How to Prevent Future Pension Crises
State and local governments face an unprecedented crisis as a result of inadequately funded public pensions, as evidenced by a recent State Budget Solutions study that found on average, public plans across the country are only 41 percent funded. The crisis could have been averted. Discussion of how centers on reforms to long-standing defined benefit plans, including the use of defined contribution retirement plans.
Approximately 14 percent of full-time public employees currently participate in a DC retirement plan, including employees in a combined DC/DB plan. Under these plans, employers contribute a fixed percentage of an employee’s salary. Defined contribution plans offer governments at all levels a solution to the public pension crisis.
Three cities in Contra Costa County, California – Lafayette, Orinda, and Danville – have had defined contribution systems in place since at least 1985 and illustrate how DC plans are a fiscally responsible choice for municipal governments.
From a budgeting perspective, DC plans offer long-term stability in employer contributions. On average, it is recommended that the total contribution (that is, the combined total from employer and employee) is around 12 percent for employees eligible for Social Security, and 18-20 percent for those not. This simplicity has several plusses. First, as long as total payrolls are projected out for the future, officials can be confident of the cost each year to fully fund employee retirement plans.
Orinda, California City Manager Janet Keeter offered praise specifically for this aspect of DC systems, saying, “There’s a lot to be said for knowing what your costs will be year to year, because it’s all based on payroll.” Sticking to a family budget is certainly easier knowing that, if everyone continues using roughly the same amount of electricity, water, and gas, total utility bills will be about the same next summer as they were the last. The same common sense idea applies here.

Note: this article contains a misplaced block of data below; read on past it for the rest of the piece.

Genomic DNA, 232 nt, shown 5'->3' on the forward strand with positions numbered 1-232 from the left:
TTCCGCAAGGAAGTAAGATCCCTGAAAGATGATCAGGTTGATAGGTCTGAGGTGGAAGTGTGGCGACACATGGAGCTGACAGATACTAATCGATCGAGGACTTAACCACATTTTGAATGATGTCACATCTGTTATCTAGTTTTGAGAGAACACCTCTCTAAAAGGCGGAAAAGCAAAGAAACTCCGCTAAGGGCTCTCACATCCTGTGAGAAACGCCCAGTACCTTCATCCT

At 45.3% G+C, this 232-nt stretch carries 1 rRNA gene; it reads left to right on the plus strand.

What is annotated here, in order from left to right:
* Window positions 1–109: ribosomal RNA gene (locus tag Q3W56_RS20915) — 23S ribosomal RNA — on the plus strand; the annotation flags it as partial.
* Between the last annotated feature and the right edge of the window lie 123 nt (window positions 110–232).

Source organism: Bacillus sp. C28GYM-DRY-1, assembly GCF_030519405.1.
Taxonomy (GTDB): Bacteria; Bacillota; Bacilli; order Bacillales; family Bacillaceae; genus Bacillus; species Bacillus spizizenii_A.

In a DC system, employer contributions become less subject to political gimmickry. Under traditional DB plans, employer costs fluctuate with circumstances like investment returns, actuarial assumptions and budget priorities.
For example, when the Governmental Accounting Standards Board announced that it would require poorly funded systems to use lower investment return assumptions for parts of their pension debts, some officials said this would mean higher annual contributions from governments. This would mean less funding for other politically favored priorities. However, GASB formally decoupled accounting from funding requirements.
Of course, even if the change did not go far enough, that aspect only put actuarial accounting more in line with reality. To some officials, though, the new rules could get in the way of other political goals that ultimately require funding from the same pot of money. The example is illustrative of public officials’ propensity to grant priority to short-term political goals.
In states like Illinois and Connecticut, officials have borrowed money to pay required pension contributions. The bonds will, of course, have to be paid back later with both interest and the lost investment gains factored in.
DC retirement plans prevent such gimmicks. Contributions to employee retirement plans become as routine and knowable as meeting regular payroll obligations.
Good for budgets, good for taxpayers